Digital Interface Standard• Interface ~ the boundary between two pieces of equipment. (a point at which one device connects to another device).• Interface also refers to mechanical, electrical, and functional characteristics of the connection.• There are 2 kinds of interfaces collaborated in the data communications: – Data terminal equipment (DTE) – Data communications equipment (DCE)
Data Terminal Equipment (DTE)• Any device that is a source of or destination for binary digital data.• It can be a terminal, PC, printer, fax, or any other device that generates or consumes digital data.• DTEs do not often communicate directly with one another, they generate and consume information but need an intermediary to be able to communicate.
DTE (cont…)• You have an idea that you want to communicate with your friend. – Brain creates idea but cannot transmit that idea – Brain passes the idea to vocal chord & mouth, which converts to sound waves that can travel through air or to your friend’s ear and from there to his/her brain. – Brains = DTEs ; vocal chords, mouth, ear = DCEs ; air = transmission medium.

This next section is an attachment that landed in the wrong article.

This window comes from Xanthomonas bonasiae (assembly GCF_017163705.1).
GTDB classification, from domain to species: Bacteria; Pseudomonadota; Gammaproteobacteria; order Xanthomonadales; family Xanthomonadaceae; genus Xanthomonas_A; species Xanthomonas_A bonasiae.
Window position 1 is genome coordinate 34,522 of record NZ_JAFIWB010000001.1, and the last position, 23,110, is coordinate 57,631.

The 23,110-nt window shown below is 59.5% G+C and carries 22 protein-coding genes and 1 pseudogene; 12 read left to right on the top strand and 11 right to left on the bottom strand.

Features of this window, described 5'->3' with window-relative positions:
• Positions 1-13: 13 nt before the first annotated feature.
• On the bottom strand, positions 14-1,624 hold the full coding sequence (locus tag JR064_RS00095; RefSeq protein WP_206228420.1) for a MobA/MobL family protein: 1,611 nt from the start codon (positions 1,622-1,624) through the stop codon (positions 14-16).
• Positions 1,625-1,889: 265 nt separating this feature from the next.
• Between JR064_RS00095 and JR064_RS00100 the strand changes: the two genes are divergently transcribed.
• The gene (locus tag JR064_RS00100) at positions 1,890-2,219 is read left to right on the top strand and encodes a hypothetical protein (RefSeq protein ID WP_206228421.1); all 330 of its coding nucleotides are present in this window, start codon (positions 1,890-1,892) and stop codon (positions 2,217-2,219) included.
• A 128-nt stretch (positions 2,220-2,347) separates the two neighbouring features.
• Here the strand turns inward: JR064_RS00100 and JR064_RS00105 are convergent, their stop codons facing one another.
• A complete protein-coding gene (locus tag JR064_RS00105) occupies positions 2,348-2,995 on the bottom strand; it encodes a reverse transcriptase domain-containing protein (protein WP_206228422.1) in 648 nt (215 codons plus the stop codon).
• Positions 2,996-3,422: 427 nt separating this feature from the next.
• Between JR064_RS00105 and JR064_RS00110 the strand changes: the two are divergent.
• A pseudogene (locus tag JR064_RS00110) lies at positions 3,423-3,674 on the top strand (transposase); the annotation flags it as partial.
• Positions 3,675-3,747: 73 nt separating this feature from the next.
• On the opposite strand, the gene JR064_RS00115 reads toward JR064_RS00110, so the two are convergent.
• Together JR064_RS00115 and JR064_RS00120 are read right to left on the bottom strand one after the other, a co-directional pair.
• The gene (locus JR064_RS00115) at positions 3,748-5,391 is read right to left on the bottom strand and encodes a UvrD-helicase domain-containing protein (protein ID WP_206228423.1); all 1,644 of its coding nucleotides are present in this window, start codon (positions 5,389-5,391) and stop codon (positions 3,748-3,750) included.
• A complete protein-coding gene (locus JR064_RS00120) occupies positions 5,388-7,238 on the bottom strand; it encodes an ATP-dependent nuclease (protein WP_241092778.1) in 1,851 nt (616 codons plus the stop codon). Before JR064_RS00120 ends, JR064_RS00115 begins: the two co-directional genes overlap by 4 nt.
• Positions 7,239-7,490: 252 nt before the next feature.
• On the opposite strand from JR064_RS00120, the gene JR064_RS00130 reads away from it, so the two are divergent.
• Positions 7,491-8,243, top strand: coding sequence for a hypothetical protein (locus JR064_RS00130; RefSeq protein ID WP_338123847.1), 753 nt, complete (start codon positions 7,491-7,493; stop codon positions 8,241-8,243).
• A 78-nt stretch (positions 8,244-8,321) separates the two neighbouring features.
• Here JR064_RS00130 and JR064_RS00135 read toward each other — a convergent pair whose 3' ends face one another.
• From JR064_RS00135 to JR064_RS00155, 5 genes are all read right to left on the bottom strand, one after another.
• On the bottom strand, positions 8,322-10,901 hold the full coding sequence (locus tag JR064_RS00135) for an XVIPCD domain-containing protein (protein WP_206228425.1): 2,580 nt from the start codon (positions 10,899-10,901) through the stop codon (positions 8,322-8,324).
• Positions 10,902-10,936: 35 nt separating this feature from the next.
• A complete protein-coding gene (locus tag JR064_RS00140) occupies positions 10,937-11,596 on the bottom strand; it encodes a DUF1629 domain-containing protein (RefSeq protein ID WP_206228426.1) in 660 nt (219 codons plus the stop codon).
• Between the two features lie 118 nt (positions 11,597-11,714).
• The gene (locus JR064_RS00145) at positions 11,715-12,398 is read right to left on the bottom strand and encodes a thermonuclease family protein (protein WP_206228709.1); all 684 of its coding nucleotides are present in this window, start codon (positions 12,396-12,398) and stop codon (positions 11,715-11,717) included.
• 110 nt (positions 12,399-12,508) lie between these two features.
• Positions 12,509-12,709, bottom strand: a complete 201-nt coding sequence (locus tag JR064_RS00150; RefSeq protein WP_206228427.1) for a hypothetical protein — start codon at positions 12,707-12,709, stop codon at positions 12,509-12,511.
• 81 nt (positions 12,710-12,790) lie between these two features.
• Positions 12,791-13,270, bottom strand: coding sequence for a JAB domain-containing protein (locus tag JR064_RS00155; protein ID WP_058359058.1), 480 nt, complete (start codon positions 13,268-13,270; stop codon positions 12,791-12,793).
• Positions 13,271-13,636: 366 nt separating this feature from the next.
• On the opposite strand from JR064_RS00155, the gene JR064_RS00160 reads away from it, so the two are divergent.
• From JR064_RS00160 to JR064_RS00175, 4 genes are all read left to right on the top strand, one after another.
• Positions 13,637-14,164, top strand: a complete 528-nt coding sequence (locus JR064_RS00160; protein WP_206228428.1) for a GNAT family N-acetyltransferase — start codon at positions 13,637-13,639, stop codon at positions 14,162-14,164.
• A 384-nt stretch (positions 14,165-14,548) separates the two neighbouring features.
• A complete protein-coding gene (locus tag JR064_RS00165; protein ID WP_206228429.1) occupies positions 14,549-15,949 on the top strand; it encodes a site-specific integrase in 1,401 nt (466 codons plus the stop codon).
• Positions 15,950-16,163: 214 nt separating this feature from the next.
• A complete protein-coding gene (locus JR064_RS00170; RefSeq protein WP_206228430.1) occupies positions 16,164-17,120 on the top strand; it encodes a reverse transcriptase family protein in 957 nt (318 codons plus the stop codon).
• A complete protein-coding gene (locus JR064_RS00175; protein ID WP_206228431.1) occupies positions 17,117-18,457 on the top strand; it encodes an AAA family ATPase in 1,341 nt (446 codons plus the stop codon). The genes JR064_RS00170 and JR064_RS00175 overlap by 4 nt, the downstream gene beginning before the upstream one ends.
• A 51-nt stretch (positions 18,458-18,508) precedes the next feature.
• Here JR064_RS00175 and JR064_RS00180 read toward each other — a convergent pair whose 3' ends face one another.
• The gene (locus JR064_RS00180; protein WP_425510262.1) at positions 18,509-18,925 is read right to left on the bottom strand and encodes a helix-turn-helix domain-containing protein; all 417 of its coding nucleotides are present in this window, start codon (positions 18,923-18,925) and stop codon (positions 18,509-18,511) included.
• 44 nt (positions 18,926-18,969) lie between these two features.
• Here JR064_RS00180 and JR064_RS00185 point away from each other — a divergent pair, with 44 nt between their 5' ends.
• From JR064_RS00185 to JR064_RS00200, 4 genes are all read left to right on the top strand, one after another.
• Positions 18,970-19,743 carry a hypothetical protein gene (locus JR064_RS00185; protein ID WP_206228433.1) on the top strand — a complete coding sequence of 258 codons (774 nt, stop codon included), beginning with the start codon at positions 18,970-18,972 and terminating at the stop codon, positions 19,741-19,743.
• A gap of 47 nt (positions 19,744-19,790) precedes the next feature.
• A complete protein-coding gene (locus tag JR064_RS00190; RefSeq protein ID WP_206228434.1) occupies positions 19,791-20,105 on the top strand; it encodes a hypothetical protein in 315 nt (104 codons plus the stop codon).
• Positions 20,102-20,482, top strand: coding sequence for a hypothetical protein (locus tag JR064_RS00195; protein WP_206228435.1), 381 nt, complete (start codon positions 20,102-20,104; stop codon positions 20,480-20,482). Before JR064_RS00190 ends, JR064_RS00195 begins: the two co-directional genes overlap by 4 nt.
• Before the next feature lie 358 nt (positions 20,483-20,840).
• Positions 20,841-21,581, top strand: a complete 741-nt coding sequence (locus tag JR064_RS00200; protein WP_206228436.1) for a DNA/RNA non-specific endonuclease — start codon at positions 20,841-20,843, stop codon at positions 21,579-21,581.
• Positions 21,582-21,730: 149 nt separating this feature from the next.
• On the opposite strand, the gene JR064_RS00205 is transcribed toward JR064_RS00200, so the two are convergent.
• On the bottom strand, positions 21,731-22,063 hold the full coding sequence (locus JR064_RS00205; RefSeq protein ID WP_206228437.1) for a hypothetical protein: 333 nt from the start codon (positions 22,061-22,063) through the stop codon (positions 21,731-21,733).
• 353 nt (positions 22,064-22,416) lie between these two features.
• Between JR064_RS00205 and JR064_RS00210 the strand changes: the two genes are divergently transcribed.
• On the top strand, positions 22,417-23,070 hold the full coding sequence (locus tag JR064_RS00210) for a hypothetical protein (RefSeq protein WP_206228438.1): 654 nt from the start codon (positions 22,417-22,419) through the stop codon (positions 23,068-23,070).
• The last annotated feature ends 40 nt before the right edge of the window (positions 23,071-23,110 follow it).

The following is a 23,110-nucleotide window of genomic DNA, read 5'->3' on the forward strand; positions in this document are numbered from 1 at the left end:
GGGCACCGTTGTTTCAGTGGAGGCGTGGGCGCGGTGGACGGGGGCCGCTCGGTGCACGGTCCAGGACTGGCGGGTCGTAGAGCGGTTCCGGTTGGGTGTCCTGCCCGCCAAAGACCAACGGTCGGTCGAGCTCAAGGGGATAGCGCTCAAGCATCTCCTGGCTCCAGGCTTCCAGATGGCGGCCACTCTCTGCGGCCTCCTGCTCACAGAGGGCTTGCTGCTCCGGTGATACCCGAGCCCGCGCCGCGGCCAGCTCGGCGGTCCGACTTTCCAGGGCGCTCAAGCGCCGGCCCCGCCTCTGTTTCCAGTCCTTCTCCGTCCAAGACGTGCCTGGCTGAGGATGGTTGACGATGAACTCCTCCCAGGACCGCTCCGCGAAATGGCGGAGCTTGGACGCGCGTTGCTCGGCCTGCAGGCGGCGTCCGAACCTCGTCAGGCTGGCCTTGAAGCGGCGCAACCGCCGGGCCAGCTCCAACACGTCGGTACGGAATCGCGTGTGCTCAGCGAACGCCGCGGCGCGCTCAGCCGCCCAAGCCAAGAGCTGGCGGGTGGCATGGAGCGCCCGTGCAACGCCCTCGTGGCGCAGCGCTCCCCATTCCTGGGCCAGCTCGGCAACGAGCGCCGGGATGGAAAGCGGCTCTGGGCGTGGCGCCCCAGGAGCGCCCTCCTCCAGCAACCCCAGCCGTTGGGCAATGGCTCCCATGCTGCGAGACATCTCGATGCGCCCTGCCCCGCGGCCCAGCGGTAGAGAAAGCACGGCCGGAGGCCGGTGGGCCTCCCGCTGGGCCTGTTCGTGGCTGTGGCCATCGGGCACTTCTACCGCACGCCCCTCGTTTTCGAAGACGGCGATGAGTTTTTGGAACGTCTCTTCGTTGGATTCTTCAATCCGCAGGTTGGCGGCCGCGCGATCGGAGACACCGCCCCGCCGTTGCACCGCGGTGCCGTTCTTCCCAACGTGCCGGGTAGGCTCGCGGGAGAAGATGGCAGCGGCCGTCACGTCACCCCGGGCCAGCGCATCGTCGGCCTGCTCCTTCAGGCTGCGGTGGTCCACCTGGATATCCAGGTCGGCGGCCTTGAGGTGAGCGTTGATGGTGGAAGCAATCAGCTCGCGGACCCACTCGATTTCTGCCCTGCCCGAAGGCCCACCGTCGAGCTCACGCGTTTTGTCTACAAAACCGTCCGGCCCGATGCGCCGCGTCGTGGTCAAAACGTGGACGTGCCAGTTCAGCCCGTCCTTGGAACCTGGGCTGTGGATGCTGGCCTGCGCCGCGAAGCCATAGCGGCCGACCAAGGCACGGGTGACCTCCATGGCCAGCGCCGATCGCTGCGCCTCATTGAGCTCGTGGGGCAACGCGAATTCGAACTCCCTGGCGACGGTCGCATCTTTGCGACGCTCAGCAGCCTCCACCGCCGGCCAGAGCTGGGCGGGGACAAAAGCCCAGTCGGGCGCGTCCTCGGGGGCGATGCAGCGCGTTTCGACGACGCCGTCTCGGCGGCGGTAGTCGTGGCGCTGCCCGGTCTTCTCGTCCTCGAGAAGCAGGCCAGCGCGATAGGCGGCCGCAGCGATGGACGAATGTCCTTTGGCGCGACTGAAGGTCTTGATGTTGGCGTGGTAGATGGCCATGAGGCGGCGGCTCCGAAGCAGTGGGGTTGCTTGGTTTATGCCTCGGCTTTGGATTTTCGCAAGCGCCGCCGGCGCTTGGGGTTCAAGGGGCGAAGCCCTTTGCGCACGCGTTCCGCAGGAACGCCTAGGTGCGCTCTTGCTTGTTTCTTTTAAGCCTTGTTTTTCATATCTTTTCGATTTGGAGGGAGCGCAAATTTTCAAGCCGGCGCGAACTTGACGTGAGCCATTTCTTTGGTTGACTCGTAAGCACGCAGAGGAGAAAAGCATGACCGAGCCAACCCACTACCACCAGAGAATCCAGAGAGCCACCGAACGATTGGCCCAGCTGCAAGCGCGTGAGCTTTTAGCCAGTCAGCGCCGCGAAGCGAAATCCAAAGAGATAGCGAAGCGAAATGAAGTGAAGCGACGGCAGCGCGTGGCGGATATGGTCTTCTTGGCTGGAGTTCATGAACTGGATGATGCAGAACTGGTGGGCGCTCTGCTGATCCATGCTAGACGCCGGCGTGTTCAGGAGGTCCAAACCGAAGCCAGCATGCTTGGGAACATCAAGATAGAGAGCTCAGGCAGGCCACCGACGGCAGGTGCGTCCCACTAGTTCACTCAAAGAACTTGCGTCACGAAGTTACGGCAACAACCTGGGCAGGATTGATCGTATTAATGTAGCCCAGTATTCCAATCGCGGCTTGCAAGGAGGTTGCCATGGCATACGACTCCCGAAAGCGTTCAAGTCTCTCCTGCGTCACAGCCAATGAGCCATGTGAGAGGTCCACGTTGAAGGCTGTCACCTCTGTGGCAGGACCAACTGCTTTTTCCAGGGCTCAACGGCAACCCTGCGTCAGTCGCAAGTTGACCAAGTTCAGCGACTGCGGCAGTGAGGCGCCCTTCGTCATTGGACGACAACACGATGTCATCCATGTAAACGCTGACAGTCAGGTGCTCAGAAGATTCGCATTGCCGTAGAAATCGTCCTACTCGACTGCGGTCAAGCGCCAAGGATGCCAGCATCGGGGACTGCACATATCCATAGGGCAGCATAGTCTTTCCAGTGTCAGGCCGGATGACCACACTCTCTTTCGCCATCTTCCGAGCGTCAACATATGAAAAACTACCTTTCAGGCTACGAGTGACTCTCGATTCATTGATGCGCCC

DCE• Data communications equipment• Also known as data circuit-terminating equipment.• Any device that transmits or receives data in the form of an analog or digital signal through a network.• DCE takes data generates by a DTE, convert them to an appropriate signal, and then introduces the signal onto the communications link.• I.e. modems
Modem The most familiar type of DCE. Stands for modulator/demodulator. Modulator ~ converts a digital signal into an analog signal Demodulator ~ converts analog signal into a digital signal. Demodulator resembles an analog-to-digital converter (codec), but it does not sample a signal to create a digital.
ITU-T Modem Standards• V.21• V.22bis (2nd generation of V.22 series) ~ two-speed modem (1200 bps or 2400 bps)• V.32 ~ enhanced version of V.29 (9600 bps)• V.32bis ~ (14.4 Kbps / 64-QAM)• V.32terbo ~ (19.2 Kbps / 256 QAM)• V.33 ~ enhanced version of V.32• V.34 ~ (28.8 Kbps / 33.6 Kbps)• V.42• V.42bis
Intelligent/Smart Modems• The purpose of a modem is to modulate and demodulate a signal.• Today’s modem, do more than that.• Intelligent/smart modems contain software to support a number of additional functions such as automatic answering and dialing.
Multispeed Modems• Bell 212 Series or ITU-T V.22 and V.22bis• I.e: Bell 212A modem begins communication with another modem, it tries to communicate using the 1200 bps, and if unsuccessful, it assumes that it has reached a slower modem and tries to communicate using the 300 bps.• This capability allowed users to continue to communicate with older 300 bps.
Error-Correcting Modems• Most modems operating at speed 2400 bps and above have some type of error-correction capability.• 2 approaches to correct errors between modems: – Microcom Network Protocol (MNP) ~ commercially licensed error-checking protocol – Link Access Procedure for Modems (LAPM) ~ V.42 ~ international standard for error correction